What did we learn for the next trip?

Tips for the trip itself.

1) Summer officially ends in Norway in mid-August. For example some ferries don't run after that time, or with limited schedules. Some campsites close or the opening times for receptions are more limited.

2) We would do the route anti-clockwise (from the Swedish border to Bergen) if we were doing it again. Clockwise we ended up on the exposed outside edge of the road more often than we would have liked. Also the best of the scenery (in our opinion) is to be found west of Kristiansand.

3) When the sun shines in Norway it can get very hot. Take suntan lotion with you, it is essential.

4) Space rest days more evenly though the trip. Although we made good use of the ferries to have pauses in our day, better planning of rest days to include say, sites of interest would have made the trip even more enjoyable. We finished earlier than expected and would have appreciated a couple more half days earlier in the trip to look at things.

5) Decide what sort of a trip you want. Is the aim to do as many kilometers of the route as possible or to eat as many waffles and visit as many galleries and museums as possible? I think we didn't decide really. We were not going to finish the whole Norwegian section and then ended up with plenty of time to do all of it. More waffles would have been nice.

6) Listen to and communicate with your cycling partner. If you get strange or delayed responses it is probably a good idea to stop, take a break and eat some high calorie food. For example if you notice you are feeling cold, then maybe your partner needs to know.

7) Start early rather than later each day. Some days it was past midday before we got going. Fortunately it stays light late in Norway in the summer, but our experience from the summer of 2006 is that starting earlier does seem to help.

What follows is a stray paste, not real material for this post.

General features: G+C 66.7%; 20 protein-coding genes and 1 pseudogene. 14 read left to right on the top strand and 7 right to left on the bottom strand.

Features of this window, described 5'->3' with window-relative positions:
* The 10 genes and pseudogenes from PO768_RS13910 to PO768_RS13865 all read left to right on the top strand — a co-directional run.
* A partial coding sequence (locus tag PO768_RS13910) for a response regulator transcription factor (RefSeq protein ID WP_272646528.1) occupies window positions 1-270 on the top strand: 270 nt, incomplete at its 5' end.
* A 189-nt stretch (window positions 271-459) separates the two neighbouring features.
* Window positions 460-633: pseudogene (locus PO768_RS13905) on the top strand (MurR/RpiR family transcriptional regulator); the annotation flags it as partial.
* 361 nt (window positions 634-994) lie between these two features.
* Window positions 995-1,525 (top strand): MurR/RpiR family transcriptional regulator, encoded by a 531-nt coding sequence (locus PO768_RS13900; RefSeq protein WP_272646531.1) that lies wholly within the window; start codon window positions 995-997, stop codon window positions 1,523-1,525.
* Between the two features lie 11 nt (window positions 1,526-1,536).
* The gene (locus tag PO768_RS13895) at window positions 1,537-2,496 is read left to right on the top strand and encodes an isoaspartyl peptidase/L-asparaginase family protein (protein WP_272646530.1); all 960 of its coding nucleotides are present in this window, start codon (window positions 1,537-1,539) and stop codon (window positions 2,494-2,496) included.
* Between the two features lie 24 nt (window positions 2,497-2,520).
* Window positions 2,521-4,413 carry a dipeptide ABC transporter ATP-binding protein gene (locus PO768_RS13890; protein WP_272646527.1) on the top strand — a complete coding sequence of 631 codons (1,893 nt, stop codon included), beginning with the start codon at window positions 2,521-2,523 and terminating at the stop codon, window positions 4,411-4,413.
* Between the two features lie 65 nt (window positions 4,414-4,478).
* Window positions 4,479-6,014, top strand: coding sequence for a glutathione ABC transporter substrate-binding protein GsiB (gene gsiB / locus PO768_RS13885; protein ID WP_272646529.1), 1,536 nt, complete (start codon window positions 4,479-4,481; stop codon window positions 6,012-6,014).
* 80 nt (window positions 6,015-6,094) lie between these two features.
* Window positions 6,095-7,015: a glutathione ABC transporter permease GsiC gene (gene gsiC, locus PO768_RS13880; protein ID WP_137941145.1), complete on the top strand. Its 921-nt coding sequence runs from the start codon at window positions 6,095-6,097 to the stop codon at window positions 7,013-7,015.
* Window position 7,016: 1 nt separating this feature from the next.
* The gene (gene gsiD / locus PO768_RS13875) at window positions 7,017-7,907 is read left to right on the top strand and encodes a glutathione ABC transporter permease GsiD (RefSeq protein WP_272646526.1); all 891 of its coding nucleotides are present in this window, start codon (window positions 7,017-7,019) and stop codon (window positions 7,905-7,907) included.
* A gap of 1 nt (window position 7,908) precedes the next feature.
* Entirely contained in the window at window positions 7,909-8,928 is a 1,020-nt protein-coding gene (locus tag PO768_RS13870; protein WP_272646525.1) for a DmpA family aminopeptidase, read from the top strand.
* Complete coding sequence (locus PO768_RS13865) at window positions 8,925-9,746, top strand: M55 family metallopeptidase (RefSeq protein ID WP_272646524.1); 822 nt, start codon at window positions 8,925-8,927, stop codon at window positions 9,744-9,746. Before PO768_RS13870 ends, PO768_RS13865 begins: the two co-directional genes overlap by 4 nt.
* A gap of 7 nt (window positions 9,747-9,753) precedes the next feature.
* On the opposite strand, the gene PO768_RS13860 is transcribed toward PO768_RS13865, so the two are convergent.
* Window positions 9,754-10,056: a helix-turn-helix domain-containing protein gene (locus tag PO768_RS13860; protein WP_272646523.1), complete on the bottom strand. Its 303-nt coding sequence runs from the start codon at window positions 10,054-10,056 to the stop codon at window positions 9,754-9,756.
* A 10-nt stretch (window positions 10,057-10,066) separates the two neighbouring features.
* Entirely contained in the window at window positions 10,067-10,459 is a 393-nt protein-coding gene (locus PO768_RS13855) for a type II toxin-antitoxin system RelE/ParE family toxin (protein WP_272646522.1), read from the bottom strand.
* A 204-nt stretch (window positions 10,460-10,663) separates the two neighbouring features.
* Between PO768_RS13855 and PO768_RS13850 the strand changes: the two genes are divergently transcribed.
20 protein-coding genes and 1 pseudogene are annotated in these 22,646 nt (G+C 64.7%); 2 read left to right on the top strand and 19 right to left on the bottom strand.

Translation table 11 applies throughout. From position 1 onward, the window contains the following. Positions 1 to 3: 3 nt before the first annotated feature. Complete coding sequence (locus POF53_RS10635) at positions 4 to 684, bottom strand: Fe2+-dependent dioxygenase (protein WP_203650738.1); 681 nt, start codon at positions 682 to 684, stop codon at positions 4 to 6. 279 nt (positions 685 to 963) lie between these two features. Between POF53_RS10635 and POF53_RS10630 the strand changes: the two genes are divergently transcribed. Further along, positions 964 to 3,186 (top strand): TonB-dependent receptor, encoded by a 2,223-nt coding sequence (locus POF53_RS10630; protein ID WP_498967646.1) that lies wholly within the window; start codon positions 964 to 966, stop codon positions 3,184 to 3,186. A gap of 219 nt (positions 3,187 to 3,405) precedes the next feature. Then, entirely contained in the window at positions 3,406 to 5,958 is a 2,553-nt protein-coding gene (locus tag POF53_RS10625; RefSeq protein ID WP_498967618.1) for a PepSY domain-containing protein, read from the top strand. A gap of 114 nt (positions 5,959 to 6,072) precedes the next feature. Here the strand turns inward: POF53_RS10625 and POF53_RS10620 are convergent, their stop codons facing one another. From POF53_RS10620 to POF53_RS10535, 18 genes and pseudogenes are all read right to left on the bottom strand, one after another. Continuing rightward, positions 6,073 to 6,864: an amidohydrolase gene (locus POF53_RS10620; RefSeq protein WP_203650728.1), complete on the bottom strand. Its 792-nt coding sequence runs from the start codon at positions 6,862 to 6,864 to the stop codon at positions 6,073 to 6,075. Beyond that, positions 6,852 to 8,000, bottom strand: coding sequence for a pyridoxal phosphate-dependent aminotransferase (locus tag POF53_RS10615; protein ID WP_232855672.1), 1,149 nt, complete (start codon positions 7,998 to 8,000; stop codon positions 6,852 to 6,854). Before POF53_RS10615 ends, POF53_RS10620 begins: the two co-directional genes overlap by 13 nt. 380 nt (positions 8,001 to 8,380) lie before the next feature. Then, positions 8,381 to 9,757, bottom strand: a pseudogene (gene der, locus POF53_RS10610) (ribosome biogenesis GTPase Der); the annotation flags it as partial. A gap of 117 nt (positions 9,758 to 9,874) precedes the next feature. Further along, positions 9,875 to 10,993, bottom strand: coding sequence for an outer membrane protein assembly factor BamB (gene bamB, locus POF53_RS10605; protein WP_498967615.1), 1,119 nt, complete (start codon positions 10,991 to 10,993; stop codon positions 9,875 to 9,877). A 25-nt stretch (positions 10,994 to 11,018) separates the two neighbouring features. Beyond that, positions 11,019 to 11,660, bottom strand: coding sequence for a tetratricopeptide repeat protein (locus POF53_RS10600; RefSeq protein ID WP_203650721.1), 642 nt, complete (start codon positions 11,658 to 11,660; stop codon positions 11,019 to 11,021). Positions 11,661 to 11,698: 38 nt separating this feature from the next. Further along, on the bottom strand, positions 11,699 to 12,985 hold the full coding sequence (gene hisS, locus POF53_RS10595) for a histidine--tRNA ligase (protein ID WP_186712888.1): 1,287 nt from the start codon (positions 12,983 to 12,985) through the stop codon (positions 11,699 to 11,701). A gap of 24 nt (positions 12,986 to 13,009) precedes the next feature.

8) We noticed that the effect of a hard day was felt not the next day, but the day after (and then with a vengeance).

9) Take a standard folding road map to supplement the guide books. Still expect to get lost.

10) The off road sections seem to have the best of the scenery. Some of them are a lot of hard work but we wish we had done a couple of the ones we missed.

11) There is a lot of climbing, so look after your knees. We found SPD click pedals and matching cycling shoes helped a lot. We also took bandages for our knees and used them every now and again.

12) The hardest parts of the route are between Kristiansand and Egersund. There are also hard climbs before and after that section. Starting in Sweden though would give a more gentle introduction to the terrain than starting in Bergen did.

13) We thought we might have to camp wild during the trip but ended up using a campsite every time. A couple of times we ended up doing a bit less or a bit more cycling that we had planned but that was not such a problem. We found them not too expensive (from 90 to 140 NOK per night) and a good shower was generally 10 NOK per person.

14) Flying to and from Norway was the cheapest and quickest alternative. The damage to Stan's bike, on the return journey, was annoying but apparently not so unusual. Listening to other horror stories we discovered that in fact, we got away lightly with just one broken wheel. We decided for the next trip to travel by train, which in terms of packing bikes and gear is a lot less involved.

Page created 21/01/2007. All material is © 2005/6/7 Stanislav Williams